Judge dismisses pipeline suit

Published 7:57 pm Monday, October 5, 2015

A federal judge has dismissed a lawsuit by landowners in Nelson County who sought to prevent surveying for the Atlantic Coast Pipeline from taking place on their property.

“A landowner does not have a property right to exclude an authorized utility from entering his property for survey purposes,” wrote Judge Elizabeth K. Dillon of the U.S. District Court for the Western District of Virginia.

The 540-mile natural gas pipeline would run from Harrison County, W.Va., to Robeson County, N.C., with a spur coming east from the Virginia/North Carolina state line to Chesapeake, running through Suffolk on the way.

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The five landowners in the Nelson County case filed suit in September 2014. Four months earlier, they had received a letter from Dominion Transmission Inc. requesting written permission to survey on their land. When they didn’t respond, Dominion sent another letter stating that “although the company had not received written permission to enter their properties, it nonetheless planned to move forward with the surveys for the pipeline project,” according to the judge’s written decision.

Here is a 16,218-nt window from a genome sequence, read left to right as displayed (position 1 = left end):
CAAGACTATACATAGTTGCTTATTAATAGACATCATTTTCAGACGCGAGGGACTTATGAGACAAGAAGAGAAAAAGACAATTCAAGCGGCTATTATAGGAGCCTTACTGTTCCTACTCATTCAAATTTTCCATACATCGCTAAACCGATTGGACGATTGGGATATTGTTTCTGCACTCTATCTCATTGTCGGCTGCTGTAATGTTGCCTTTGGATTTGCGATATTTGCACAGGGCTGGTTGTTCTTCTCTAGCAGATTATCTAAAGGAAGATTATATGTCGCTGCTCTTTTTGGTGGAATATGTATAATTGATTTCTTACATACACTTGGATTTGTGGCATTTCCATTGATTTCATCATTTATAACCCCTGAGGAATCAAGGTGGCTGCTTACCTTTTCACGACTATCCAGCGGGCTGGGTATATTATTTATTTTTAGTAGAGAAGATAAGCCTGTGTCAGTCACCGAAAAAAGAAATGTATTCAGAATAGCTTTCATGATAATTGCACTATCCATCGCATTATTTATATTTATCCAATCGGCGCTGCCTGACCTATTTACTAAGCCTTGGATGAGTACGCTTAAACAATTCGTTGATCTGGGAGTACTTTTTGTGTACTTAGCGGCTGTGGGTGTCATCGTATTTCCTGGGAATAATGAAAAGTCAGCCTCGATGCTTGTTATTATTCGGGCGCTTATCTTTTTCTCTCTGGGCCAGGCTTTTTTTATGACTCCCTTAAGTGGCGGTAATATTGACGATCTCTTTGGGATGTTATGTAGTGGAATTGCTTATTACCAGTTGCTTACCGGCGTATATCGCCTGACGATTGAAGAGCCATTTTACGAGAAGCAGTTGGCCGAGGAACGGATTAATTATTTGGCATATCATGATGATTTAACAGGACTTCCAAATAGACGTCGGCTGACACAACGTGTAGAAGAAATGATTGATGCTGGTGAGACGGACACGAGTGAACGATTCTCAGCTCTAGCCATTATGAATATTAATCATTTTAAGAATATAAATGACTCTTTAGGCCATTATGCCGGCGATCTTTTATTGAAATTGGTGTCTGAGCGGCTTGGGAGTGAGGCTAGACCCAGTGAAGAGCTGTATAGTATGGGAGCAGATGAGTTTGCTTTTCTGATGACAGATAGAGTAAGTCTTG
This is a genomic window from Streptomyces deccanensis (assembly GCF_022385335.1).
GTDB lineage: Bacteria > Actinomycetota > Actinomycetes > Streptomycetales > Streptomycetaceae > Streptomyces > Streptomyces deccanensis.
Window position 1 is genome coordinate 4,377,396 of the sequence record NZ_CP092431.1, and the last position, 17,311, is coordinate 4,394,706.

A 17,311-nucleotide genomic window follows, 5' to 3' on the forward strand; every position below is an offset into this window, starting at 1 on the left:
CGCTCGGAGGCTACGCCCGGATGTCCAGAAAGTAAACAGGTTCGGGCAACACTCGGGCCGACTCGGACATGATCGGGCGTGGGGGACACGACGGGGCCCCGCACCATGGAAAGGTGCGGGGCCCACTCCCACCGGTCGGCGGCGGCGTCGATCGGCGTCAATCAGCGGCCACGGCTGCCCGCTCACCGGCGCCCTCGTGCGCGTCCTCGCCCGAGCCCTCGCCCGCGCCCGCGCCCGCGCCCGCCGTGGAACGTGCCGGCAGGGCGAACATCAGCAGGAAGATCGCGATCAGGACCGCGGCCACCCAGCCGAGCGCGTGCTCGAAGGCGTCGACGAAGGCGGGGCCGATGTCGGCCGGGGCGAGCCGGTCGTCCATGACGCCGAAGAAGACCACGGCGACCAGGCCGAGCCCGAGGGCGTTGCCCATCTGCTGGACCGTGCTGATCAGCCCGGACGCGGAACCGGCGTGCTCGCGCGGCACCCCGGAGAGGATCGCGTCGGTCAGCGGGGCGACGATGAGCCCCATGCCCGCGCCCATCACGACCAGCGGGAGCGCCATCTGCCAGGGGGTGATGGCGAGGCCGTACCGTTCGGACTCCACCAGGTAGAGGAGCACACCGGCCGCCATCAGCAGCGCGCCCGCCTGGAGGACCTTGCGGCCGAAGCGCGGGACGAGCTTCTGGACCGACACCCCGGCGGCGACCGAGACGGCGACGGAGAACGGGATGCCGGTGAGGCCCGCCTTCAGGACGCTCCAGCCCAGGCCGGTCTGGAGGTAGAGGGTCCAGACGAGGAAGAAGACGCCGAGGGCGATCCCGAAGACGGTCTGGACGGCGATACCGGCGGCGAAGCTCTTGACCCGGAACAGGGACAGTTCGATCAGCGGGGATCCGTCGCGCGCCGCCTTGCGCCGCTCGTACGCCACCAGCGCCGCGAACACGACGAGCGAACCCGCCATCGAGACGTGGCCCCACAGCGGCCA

State law allows natural gas companies to survey on private property as long as it has asked for permission and given the owner notice of intent to enter, regardless of whether it received permission.

At an Aug. 4, 2015, hearing on the Nelson County lawsuit, Atlantic Coast Pipeline informed the court it has made a change to the proposed route and that it no longer runs through the plaintiffs’ properties. “But it also stated that it cannot guarantee that it will not change the route back in the future,” the decision states.

A case in Suffolk Circuit Court in March 2015 was one of the first times the pipeline faced off against landowners in court. After Fifth Circuit Judge Carl E. Eason Jr. ruled for the landowner, Atlantic Coast Pipeline dropped 116 lawsuits against landowners in Virginia because Eason ruled that the Suffolk landowner had not been given notice by the correct party — a situation that applied to all of the other landowners, too.

Attorney Charles M. Lollar, who represented Davis Boulevard LLC in that lawsuit, said he’s “still considering what precedence, if any, it has on the pending and new entry suits ACP filed.”

In a statement from Dominion, Director of Communications Jim Norvelle said the company believes the Virginia law is consistent with the U.S. Constitution.

“ACP has followed the procedure as laid out in the Virginia law to survey the best route with the least environmental impact,” Norvelle said. “The Virginia law allows survey only as necessary to meet regulatory requirements. The ACP is needed to deliver abundant and low-cost natural gas to generate electricity, heat homes and businesses and spur economic development. It will create thousands of jobs and millions of tax revenue for the communities along its route.”